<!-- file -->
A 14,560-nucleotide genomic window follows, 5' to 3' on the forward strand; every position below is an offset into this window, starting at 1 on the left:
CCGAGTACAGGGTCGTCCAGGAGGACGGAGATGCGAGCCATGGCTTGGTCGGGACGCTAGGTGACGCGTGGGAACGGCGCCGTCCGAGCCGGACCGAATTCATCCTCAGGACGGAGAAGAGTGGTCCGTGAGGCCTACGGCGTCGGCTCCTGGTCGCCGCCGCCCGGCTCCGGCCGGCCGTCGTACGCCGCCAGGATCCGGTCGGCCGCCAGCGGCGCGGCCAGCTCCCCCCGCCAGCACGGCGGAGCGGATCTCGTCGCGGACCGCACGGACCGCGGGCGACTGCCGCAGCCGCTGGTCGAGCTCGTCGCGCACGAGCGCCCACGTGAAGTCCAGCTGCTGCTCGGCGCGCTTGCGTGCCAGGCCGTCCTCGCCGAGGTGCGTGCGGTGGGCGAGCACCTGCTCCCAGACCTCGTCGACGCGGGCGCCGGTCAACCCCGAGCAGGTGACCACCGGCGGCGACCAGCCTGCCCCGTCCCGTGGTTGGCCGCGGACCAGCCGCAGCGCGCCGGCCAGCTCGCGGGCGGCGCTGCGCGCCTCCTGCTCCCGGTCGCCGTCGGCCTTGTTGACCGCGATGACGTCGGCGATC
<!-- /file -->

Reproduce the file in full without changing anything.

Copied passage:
A 14,560-nucleotide genomic window follows, 5' to 3' on the forward strand; every position below is an offset into this window, starting at 1 on the left:
CCGAGTACAGGGTCGTCCAGGAGGACGGAGATGCGAGCCATGGCTTGGTCGGGACGCTAGGTGACGCGTGGGAACGGCGCCGTCCGAGCCGGACCGAATTCATCCTCAGGACGGAGAAGAGTGGTCCGTGAGGCCTACGGCGTCGGCTCCTGGTCGCCGCCGCCCGGCTCCGGCCGGCCGTCGTACGCCGCCAGGATCCGGTCGGCCGCCAGCGGCGCGGCCAGCTCCCCCCGCCAGCACGGCGGAGCGGATCTCGTCGCGGACCGCACGGACCGCGGGCGACTGCCGCAGCCGCTGGTCGAGCTCGTCGCGCACGAGCGCCCACGTGAAGTCCAGCTGCTGCTCGGCGCGCTTGCGTGCCAGGCCGTCCTCGCCGAGGTGCGTGCGGTGGGCGAGCACCTGCTCCCAGACCTCGTCGACGCGGGCGCCGGTCAACCCCGAGCAGGTGACCACCGGCGGCGACCAGCCTGCCCCGTCCCGTGGTTGGCCGCGGACCAGCCGCAGCGCGCCGGCCAGCTCGCGGGCGGCGCTGCGCGCCTCCTGCTCCCGGTCGCCGTCGGCCTTGTTGACCGCGATGACGTCGGCGATC